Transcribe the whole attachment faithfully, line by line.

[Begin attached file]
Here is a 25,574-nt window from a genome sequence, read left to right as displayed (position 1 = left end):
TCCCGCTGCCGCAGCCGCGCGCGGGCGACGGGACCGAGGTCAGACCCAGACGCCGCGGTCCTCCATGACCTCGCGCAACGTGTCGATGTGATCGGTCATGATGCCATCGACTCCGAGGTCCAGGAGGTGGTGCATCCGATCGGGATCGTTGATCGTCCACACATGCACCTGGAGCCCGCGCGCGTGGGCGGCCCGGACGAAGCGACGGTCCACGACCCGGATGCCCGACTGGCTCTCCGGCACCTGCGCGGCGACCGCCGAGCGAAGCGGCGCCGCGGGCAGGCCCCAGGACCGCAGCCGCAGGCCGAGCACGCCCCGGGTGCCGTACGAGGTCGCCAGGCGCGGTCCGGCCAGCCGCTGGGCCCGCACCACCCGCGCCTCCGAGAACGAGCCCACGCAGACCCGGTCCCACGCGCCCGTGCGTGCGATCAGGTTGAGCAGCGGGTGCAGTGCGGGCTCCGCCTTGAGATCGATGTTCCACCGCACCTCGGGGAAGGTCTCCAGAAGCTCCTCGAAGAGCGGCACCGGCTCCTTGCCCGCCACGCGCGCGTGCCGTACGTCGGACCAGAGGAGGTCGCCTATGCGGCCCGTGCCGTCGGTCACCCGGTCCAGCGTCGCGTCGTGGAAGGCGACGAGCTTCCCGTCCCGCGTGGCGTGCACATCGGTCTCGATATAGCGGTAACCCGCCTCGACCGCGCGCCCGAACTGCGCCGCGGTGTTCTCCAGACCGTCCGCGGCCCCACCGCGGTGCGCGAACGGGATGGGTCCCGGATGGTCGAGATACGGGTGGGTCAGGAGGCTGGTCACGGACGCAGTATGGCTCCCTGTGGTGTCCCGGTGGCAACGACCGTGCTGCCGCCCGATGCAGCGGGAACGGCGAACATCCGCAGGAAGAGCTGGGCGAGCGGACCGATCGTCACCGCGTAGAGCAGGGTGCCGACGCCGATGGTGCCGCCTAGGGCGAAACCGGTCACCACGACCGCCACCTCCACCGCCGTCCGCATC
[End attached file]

Here is a 25,574-nt window from a genome sequence, read left to right as displayed (position 1 = left end):
TCCCGCTGCCGCAGCCGCGCGCGGGCGACGGGACCGAGGTCAGACCCAGACGCCGCGGTCCTCCATGACCTCGCGCAACGTGTCGATGTGATCGGTCATGATGCCATCGACTCCGAGGTCCAGGAGGTGGTGCATCCGATCGGGATCGTTGATCGTCCACACATGCACCTGGAGCCCGCGCGCGTGGGCGGCCCGGACGAAGCGACGGTCCACGACCCGGATGCCCGACTGGCTCTCCGGCACCTGCGCGGCGACCGCCGAGCGAAGCGGCGCCGCGGGCAGGCCCCAGGACCGCAGCCGCAGGCCGAGCACGCCCCGGGTGCCGTACGAGGTCGCCAGGCGCGGTCCGGCCAGCCGCTGGGCCCGCACCACCCGCGCCTCCGAGAACGAGCCCACGCAGACCCGGTCCCACGCGCCCGTGCGTGCGATCAGGTTGAGCAGCGGGTGCAGTGCGGGCTCCGCCTTGAGATCGATGTTCCACCGCACCTCGGGGAAGGTCTCCAGAAGCTCCTCGAAGAGCGGCACCGGCTCCTTGCCCGCCACGCGCGCGTGCCGTACGTCGGACCAGAGGAGGTCGCCTATGCGGCCCGTGCCGTCGGTCACCCGGTCCAGCGTCGCGTCGTGGAAGGCGACGAGCTTCCCGTCCCGCGTGGCGTGCACATCGGTCTCGATATAGCGGTAACCCGCCTCGACCGCGCGCCCGAACTGCGCCGCGGTGTTCTCCAGACCGTCCGCGGCCCCACCGCGGTGCGCGAACGGGATGGGTCCCGGATGGTCGAGATACGGGTGGGTCAGGAGGCTGGTCACGGACGCAGTATGGCTCCCTGTGGTGTCCCGGTGGCAACGACCGTGCTGCCGCCCGATGCAGCGGGAACGGCGAACATCCGCAGGAAGAGCTGGGCGAGCGGACCGATCGTCACCGCGTAGAGCAGGGTGCCGACGCCGATGGTGCCGCCTAGGGCGAAACCGGTCACCACGACCGCCACCTCCACCGCCGTCCGCATC